Shop owners Lauren Bieber and Tom Crowe find it easy to keep an eye on what’s happening at Fowlers Flowers in Melbourne, Australia, because they also own the coffee shop next door. In fact, it was Bieber’s desire for a steady supply of fresh flowers to adorn the cafe tables at Mixed Business that gave her the idea to become a florist. But not just any floral designer: Bieber’s work stands out for its considered simplicity and direct-from-the-garden look.
Other industries’ fortunes may rise and fall, but we’ll always need fresh flowers, she says. “Newspapers and banks might go to the computer but this is something you can’t replicate–you can’t Twitter or Instagram the true feeling of flowers,” Bieber recently told Broadsheet.
Above: Opened three and a half years ago, Fowlers Flowers is located in the Clifton Hill neighborhood of Melbourne. Photograph via Jesame.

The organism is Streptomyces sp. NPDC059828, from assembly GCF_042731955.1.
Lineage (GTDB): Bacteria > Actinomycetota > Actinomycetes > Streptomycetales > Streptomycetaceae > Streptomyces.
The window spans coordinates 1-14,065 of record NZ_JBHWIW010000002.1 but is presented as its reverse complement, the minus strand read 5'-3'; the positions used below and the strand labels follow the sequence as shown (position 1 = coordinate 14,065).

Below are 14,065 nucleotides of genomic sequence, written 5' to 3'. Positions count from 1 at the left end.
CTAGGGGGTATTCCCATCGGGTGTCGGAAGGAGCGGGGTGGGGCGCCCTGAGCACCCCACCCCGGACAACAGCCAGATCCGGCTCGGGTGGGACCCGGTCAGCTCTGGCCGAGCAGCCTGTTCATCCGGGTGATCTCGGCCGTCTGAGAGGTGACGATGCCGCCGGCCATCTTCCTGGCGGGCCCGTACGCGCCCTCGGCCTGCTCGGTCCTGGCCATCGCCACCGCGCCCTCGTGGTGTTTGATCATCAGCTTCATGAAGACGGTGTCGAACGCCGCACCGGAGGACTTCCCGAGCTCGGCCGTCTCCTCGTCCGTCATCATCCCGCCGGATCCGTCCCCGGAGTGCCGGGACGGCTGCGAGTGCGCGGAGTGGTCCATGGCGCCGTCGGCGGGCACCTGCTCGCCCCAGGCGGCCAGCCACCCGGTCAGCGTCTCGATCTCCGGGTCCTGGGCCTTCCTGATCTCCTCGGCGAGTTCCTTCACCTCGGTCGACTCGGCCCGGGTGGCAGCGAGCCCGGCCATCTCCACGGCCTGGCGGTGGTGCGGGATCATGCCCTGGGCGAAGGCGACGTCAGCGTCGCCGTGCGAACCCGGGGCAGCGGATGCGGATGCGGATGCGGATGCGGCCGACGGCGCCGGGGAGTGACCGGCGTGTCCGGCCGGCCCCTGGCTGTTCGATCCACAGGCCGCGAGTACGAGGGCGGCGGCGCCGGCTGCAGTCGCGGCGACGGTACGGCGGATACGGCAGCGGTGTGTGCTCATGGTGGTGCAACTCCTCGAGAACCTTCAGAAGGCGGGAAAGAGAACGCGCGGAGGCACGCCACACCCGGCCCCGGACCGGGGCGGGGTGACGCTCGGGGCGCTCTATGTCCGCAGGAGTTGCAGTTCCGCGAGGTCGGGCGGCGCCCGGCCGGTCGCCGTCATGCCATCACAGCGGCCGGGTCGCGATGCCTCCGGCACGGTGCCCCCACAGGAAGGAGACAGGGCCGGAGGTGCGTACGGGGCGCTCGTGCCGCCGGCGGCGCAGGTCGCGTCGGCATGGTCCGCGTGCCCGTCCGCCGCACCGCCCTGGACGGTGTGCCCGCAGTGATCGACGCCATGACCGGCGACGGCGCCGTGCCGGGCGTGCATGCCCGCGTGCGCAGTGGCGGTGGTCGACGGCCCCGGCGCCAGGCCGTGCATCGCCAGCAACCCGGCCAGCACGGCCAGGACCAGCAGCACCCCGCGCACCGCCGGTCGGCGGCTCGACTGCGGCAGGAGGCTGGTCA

Above L: Bouquets of succulents. Above R: Orchids potted in crates. Photography via Fowlers.
Above: Owner Lauren Bieber creates a bouquet. Her no-fuss approach: re-cut and clean stems; strip leaves, and use a clean vase filled with fresh water; keep out of direct sunlight. Photograph by Josie Withers via Broadsheet.
Above: Fowlers is a decidedly eco-conscious shop: Organic waste is shredded and composted in bins filled with worms. Glass and plastic get recycled. Photograph by Stefanie Ingram.
Above: Bieber collects recycled glass bottles and tiny terra-cotta pots for display on glass shelves. Photograph via Fowlers.
Above: A single tulip (center) and graceful hellebore (right) in recycled bottles. Photograph via Fowlers.
Above: Something about this reminds me of Make Way for Ducklings. Photograph by Stefanie Ingram.
Above: An unexpectedly harmonious trio: wheat stems, rosemary, and sweet peas. Photograph via Fowlers.
For more floral design with an Australian flair, see Joost Bakker: A Dutch Eco Garden Genius in Australia. Also don’t miss Ordorantes: A Chic Parisian Florist Where the Flowers are Arranged by Scent. And for the ultimate low-maintenance option, see Julie’s recent post on Faux Oliver Branches.
N.B.: This post is an update; the original story ran on July 25, 2012 as part of our Australia by Design issue.